Hugo Cloud Deployment with Netlify

Published: | Updated: | by Julian Knight Reading time ~3 min.
📖 Kb | 📎None | 🔖None

Netlify is a great cloud-based hosting and CDN service. It has great support for Hugo and other static site builders and is easily integrated into cloud-based GIT services. This makes deployment and updates a snap.

On this page, we list a few snippets of information that help us remember how to do things.

Netlify Website

Netlify Dashboard

GitLab TotallyInformation Dashboard

Forestry.IO Dashboard

My new site creation workflow 🔗︎

  • Create a new private repository on GitLab - this will host the source for the site which we keep private.
  • Clone the new repo to your development device.
  • Use the clone folder to create a new site.
  • Clone a suitable Hugo theme as a GIT submodule to the themes folder.
  • Make any changes or add content as required.
  • Commit changes for the site repo and sync back to GitLab.
  • Create a new site in Netlify that uses the GitLab repo.
  • Configure Netlify as required.
  • Updates to GitLab will now automatically rebuild and deploy the site.

If I want to have an online editor, I will also link up Forestry.IO.

My site update workflow 🔗︎

  • Make updates to the site.
  • Commit changes for the site repo and sync back to GitLab.
  • Netlify automatically rebuilds and deploys the site.

Test/Preview and other temporary deploys 🔗︎

To test or preview a site change without disturbing live, all that is needed is either:

  • Create a Pull Request (AKA a Merge Request) in GitLab. Typically, this comes from someone outside your repo/organisation.
  • Create a GIT branch. This can happen on the development device or in GitLab.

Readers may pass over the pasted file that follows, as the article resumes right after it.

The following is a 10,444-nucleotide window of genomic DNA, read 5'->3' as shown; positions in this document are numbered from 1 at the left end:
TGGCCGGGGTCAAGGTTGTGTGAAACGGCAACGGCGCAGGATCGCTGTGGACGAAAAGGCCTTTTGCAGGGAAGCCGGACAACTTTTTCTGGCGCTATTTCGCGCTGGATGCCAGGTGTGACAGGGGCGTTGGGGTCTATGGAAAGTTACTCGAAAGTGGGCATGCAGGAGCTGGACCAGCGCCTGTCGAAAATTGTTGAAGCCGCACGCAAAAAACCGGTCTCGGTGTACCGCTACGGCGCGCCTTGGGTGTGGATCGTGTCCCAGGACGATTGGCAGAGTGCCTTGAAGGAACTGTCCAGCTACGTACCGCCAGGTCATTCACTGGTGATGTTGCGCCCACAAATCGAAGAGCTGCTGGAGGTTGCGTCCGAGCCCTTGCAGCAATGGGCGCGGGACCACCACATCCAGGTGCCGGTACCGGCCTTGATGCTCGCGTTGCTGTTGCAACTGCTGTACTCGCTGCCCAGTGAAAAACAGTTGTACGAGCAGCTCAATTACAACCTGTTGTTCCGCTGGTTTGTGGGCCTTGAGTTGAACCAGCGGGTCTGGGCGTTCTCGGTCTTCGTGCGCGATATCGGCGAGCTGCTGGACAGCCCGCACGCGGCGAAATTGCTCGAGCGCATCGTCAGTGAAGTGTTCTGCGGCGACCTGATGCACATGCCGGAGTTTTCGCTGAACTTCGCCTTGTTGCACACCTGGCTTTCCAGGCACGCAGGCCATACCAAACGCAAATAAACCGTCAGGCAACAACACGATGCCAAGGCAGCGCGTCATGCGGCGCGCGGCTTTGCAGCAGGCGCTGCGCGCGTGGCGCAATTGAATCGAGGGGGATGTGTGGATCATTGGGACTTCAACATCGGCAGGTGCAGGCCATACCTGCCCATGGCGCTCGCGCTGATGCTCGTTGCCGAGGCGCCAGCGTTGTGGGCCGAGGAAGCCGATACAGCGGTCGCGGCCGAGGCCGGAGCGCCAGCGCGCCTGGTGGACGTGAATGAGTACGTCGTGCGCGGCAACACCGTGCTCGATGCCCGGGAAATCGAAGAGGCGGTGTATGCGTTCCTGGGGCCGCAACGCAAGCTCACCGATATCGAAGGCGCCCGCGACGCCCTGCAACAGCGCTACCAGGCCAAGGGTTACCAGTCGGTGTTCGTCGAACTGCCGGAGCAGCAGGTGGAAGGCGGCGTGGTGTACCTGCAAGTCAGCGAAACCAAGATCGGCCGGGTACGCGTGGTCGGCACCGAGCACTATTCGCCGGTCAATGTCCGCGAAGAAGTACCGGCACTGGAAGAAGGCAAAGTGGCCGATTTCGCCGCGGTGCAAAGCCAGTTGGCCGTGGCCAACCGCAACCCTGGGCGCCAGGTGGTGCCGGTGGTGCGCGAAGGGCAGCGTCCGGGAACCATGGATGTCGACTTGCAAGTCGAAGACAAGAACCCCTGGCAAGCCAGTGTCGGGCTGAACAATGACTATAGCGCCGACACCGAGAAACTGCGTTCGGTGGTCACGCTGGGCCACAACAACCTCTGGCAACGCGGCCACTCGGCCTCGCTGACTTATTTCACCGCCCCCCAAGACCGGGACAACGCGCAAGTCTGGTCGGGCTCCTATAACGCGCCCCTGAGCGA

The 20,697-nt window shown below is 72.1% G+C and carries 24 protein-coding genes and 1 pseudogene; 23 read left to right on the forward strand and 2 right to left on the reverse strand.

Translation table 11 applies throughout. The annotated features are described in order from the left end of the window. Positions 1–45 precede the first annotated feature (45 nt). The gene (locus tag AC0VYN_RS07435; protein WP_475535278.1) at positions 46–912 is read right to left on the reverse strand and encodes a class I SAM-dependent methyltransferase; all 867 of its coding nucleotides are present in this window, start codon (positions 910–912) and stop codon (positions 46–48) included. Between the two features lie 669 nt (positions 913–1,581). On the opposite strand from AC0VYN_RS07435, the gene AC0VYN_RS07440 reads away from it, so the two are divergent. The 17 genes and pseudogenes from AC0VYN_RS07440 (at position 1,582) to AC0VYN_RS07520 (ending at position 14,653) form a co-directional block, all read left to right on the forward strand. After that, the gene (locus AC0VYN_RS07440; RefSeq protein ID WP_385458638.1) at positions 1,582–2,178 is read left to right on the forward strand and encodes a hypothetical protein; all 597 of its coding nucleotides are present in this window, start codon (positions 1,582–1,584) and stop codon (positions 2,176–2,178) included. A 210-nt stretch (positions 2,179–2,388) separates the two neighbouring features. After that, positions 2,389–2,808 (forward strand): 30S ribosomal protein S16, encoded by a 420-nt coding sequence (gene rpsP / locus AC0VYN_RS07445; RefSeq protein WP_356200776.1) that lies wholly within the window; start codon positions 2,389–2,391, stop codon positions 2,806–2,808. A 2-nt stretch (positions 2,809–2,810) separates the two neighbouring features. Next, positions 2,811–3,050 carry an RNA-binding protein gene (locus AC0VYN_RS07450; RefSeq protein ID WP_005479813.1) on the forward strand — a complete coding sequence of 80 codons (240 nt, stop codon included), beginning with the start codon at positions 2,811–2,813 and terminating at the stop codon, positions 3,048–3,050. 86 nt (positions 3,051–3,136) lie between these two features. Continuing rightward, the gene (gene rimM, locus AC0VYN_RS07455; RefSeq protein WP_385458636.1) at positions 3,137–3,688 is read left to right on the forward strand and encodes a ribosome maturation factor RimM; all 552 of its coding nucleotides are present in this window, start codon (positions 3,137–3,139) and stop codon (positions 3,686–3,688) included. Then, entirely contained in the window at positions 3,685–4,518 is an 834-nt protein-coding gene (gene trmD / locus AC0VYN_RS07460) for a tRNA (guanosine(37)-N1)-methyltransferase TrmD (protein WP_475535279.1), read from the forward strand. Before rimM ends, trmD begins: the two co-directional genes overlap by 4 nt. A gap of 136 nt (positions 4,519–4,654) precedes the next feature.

Each PR/branch is given its own URL.

Configuration of PR/branch versions is done via the netlify.toml file in your site repo.

Netlify Hints & Tips 🔗︎

Netlify provides a number of environment variables. They are described in the docs here.

It is easiest to configure Netlify using the netlify.toml file you include in the root of your site repository. Details on what goes in there are in the docs here.

Netlify provides a Forms capability. I use this to provide a contact form on this site. Data is fed back into the dashboard but you can also use Netlify’s webhooks to provide alerting for new form submissions. I have this wired up to alerts via my Slack org.

In addition to the netlify.toml control file that you put in your site root, Netlify provides two additional files _redirects and _headers. Their use is pretty obvious but worth noting that you can test those files using Netlify’s online test pages: Test _redirects, Test _headers. Simply paste the content of the files into the test pages.

Redirects 🔗︎

It isn’t clear in the documentation but the _redirects file has to be in your static delivery folder, /static by default for Hugo. The file is not actually made accessible from the web. However, be careful if you ever move to alternative deployments since the file WILL then be available via the web.

Alternatively, use the redirects test page to convert to TOML format and include that in your /netlify.toml file.

comments powered by Disqus